The Lord is not slow to fulfill his promise as some count slowness, but is patient toward you, not wishing that any should perish, but that all should reach repentance.
2. Pray that they’ll reflect the love of Christ where God has placed them.
The distinctiveness of the believer is love (John 13:35), and I pray that my kids will be defined by love for God and love for others. In age that is desperately searching for meaning, identity, hope and love, I ask that Teague and Elliott will find that meaning, identity, hope and love solely in God. May they see the depth of God’s love for them expressed in His Word and in the Cross of His Son. I find myself constantly asking God for my kids to fall even more deeply in love with God and that in turn they will love His church and the world with the same sort of love Jesus has shown them.
3. Pray that they will stand for what is right.
I often feel like I am overly romantic when I look back at “the good ol’ days” of when I was a kid. Things just seemed simpler. Today temptation seems like it lurks of every corner (Genesis 4:7), seeking anyone to consume. The most desired attribute of our day is tolerance and inclusion. I pray that when my kids are faced with the temptation to sin or with the demand to back down from their faith that God will strengthen them. May they suffer for choosing to do good than to suffer for the consequences of doing evil.
4. Pray that their future marriage will reflect the gospel.
It is hard to imagine that one day I will be sitting and watching my children marry the spouse of their dreams. Given that my little girl is 2 years old right now, I secretly hope that day is not for quite a while.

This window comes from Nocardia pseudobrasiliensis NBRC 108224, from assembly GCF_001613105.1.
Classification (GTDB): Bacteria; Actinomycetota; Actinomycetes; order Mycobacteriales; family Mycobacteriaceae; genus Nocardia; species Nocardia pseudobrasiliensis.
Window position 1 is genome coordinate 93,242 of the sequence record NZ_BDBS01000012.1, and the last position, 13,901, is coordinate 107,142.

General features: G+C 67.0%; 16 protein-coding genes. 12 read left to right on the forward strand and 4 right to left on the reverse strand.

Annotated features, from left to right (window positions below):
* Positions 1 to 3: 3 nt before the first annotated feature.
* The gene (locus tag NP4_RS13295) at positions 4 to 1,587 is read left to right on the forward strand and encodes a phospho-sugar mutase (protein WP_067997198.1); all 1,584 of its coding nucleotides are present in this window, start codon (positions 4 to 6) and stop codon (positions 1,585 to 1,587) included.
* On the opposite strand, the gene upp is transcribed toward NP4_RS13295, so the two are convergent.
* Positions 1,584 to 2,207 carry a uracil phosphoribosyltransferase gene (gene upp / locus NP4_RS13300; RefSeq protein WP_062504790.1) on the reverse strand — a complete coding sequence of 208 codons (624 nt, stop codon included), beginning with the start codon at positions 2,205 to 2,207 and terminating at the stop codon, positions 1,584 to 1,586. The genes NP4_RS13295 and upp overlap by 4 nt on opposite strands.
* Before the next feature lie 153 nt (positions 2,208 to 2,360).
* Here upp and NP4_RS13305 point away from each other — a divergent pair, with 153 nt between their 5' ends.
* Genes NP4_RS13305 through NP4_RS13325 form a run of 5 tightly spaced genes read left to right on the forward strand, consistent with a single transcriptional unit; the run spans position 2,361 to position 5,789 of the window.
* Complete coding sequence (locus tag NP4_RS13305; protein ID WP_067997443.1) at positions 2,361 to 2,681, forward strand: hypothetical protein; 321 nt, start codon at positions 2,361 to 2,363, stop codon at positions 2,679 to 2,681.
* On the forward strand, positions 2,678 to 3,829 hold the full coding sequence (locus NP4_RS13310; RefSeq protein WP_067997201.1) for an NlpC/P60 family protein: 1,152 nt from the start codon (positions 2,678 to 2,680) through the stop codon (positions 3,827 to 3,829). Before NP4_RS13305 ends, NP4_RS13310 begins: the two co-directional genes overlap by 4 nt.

My kids are going to grow up, just like I did. They will probably marry and have kids, just like I did. I pray that God will show Himself even more to them in those times. I pray my son will love his bride and give of himself just as Jesus did for the church. I pray my little girl will reflect the church in her love of and abiding with her husband. I pray their spouses will love and honor God.
It seems like forever away, but it is never too early to pray for my kids’ marriages.
5. Pray that their heart will be stirred for gospel ministry.
My kids can grow up to be anything they want — banker, professional athlete, doctor, ballerina or mechanic — but whatever they do I pray it is an intentional avenue to display the glory and gospel of God. That may mean that one day my son or my daughter will leave the comfort of home as a missionary for a foreign country that is hostile to the gospel. If that day comes, I pray I will celebrate God’s call on the lives of my kids, even if it may cost me their physical presence in my life.
Ultimately, Teague and Elliott are God’s children — not mine. He has stewarded them to me and I pray that one day I will be full of joy when God calls my kids — whatever the cost is to me as their daddy. They are made and saved for more than having Christmas morning at their parent’s house — they’re made to display the glory of God and make disciples.
When that day comes, it is my prayer that I will push my pride to the side, just as I had to as a young father, and depend on His grace and the prompting of His Spirit in the lives of my children.